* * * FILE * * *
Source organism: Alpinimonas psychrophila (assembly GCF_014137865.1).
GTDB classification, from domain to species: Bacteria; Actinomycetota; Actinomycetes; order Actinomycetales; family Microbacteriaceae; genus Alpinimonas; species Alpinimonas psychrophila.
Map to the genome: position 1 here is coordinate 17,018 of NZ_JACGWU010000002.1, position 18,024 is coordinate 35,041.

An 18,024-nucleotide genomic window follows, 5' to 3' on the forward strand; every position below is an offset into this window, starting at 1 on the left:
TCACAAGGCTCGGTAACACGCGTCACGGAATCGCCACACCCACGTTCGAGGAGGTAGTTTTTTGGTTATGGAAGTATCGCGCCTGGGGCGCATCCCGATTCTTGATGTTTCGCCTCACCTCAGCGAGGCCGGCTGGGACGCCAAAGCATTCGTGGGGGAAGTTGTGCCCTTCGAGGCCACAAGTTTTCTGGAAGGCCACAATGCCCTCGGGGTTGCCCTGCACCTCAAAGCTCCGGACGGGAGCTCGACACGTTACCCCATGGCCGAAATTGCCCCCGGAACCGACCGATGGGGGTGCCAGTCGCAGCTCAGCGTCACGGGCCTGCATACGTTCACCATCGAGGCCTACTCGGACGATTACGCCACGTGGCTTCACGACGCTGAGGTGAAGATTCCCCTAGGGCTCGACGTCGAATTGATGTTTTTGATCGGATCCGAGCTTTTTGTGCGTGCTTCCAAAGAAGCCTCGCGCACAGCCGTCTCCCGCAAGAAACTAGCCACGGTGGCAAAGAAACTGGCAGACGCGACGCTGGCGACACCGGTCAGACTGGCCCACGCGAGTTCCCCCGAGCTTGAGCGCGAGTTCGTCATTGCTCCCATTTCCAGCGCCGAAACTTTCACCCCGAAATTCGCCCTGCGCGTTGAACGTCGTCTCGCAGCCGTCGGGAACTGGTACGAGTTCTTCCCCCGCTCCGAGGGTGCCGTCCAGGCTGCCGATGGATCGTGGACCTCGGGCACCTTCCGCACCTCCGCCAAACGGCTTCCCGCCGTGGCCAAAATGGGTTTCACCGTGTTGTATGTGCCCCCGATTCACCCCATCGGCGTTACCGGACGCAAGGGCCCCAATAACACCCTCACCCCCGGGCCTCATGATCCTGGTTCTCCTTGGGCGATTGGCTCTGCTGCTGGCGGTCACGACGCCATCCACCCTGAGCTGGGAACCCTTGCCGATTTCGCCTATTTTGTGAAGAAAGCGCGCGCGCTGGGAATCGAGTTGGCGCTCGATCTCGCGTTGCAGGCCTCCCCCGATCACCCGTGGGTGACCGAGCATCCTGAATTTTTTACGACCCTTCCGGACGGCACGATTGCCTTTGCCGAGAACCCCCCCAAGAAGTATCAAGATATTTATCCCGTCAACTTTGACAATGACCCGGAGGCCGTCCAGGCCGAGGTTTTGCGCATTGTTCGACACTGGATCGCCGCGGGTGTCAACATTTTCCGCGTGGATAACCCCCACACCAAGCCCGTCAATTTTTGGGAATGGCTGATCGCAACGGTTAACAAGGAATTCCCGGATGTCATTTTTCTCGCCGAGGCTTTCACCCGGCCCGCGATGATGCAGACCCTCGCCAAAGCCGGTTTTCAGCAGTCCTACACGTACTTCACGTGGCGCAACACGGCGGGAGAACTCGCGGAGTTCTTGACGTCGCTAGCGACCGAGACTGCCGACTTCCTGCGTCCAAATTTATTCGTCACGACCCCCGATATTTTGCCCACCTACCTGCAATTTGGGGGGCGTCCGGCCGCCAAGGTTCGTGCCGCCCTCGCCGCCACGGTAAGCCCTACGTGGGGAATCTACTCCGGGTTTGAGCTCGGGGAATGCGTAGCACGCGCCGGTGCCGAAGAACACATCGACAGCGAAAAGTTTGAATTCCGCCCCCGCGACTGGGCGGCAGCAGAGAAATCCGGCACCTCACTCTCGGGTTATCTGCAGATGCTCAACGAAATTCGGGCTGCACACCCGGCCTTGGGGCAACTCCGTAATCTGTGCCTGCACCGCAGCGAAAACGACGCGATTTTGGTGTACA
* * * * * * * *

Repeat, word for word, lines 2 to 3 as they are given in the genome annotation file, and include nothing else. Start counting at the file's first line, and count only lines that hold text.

GTDB classification, from domain to species: Bacteria; Actinomycetota; Actinomycetes; order Actinomycetales; family Microbacteriaceae; genus Alpinimonas; species Alpinimonas psychrophila.
Map to the genome: position 1 here is coordinate 17,018 of NZ_JACGWU010000002.1, position 18,024 is coordinate 35,041.